Last month, "Good Morning America Weekend" put out a call for the best food carts in America. Hundreds wrote in telling us about their favorite street food in communities across the country. Now we've narrowed the contest down to four finalists, and it's time to vote.
Parked on a street in midtown Manhattan is nominee "Street Sweets." Within the cozy confines of their fully equipped mobile kitchen, Grant Di Mille and Samira Mahboubian whip up a daily assortment of oven-fresh cookies, brownies and cream-filled treates. Street Sweets' signature creation and contest entry is called "The Marcarella," a thin coconut macaroon filled with the hazelnut-chocolate spread, Nutella.
"We came up with the idea on a rainy Friday afternoon when Grant said, 'We should sell coconut macaroons dipped in chocolate,'" Mahboubian said. But the idea of having a pot of melted chocolate was too much for Mahboubian, so she improvised and came up with the cookie sandwich.
"I thought it was the most incredible thing I've ever had," Di Mille said. "Our customers love it, and we cannot make enough of them."
Dubbed as Seattle's sauciest food truck, Marination Mobile specializes in a fusion of Hawaiian and Korean flavors in their curb cuisine.
Interesting combinations come easily to co-owner Kamala Saxton, who is of Hawaiian-Korean descent. She draws heavily from the two cultures to whip up new itineraries for your tongue, then brings you home in familiar envelopes such as white mini buns, tortillas and sweet rolls.
Saxton put to the challenge Marination's spicy pork taco, a progressive version of a classic Korean bulgogi: two warm corn tortillas stuffed with luscious red pepper spiced pork and topped with their tangy signature slaw, a secret "Nunya" sauce, pickled jalapenos, lime wedge and a sprinkle of sesame seeds.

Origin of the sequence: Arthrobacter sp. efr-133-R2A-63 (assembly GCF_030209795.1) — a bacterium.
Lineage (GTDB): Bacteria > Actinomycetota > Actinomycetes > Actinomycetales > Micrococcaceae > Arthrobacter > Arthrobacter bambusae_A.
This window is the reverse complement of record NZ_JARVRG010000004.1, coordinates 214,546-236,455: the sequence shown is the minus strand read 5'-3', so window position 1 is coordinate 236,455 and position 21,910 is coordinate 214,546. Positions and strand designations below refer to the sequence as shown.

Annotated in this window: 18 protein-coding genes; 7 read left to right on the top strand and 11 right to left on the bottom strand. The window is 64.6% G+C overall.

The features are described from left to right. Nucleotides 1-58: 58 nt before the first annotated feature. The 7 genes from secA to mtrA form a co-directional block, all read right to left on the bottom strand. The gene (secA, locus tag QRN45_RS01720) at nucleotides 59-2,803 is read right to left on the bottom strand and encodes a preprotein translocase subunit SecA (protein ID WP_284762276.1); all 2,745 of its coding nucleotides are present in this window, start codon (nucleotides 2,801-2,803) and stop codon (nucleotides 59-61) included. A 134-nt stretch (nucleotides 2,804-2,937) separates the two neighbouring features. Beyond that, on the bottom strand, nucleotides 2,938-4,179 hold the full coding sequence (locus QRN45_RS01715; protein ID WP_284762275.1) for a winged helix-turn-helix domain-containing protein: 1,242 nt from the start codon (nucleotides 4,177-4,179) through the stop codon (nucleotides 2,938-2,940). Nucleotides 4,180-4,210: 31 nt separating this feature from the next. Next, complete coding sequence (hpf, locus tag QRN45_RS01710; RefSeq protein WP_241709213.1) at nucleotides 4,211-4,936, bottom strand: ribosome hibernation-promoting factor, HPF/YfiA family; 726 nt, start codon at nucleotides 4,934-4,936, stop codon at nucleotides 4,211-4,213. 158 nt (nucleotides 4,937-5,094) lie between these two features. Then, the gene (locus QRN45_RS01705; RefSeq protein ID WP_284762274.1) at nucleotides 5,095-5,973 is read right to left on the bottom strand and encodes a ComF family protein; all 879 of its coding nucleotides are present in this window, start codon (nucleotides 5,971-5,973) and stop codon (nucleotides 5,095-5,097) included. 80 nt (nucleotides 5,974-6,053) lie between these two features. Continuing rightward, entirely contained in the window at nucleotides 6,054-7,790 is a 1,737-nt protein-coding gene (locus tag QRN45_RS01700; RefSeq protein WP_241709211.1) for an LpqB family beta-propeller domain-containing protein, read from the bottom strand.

"It's one of our most popular items," she said. "Our customers said this is it. We had one signature item, and they said put the taco on the list. And we listened to them."
Our third nominee comes from Portland, Ore., a city known for its street food. Garden State is one of the nearly 500 food carts in the city, but it stands alone offering a unique "Sicily-Meets-New Jersey" style cuisine.
Owner Kevin Sandri is famous for his hand-crafted sandwiches, but his chickpea sandwich keeps customers lining up. It's a house-made herbed chickpea patty lightly fried, served on a soft ciabatta roll with lemon aioli and garnished with lettuce and a grated carrot radish slaw.
"Do something interesting and good, and people will find it," Sandri said. "I've been lucky enough people found me."
We found our final nominee, Local 647, parked at a winery in rural Delaplane, Va. Owners Derek Luhowiak and his wife, Amanda, feature good American food, sourcing all their ingredients locally, some from their own garden.
They cook everything to order in their tiny stainless-steel kitchen, including a hamburger customers rave about. Their half-pound of juicy organic, grass-fed beef is topped fresh onions, melted cheese, hand-picked greens with house-made ketchup, picked relish, mayo and mustard.
"We just want to give people the gift of health," Derek Luhowiak said. "Good clean food, knowing your farmer and where your food comes from. It's a nice experience to see people get to really know each other and bring a little bit of community."
So who will earn the title of America's Best Food Cart? You decide.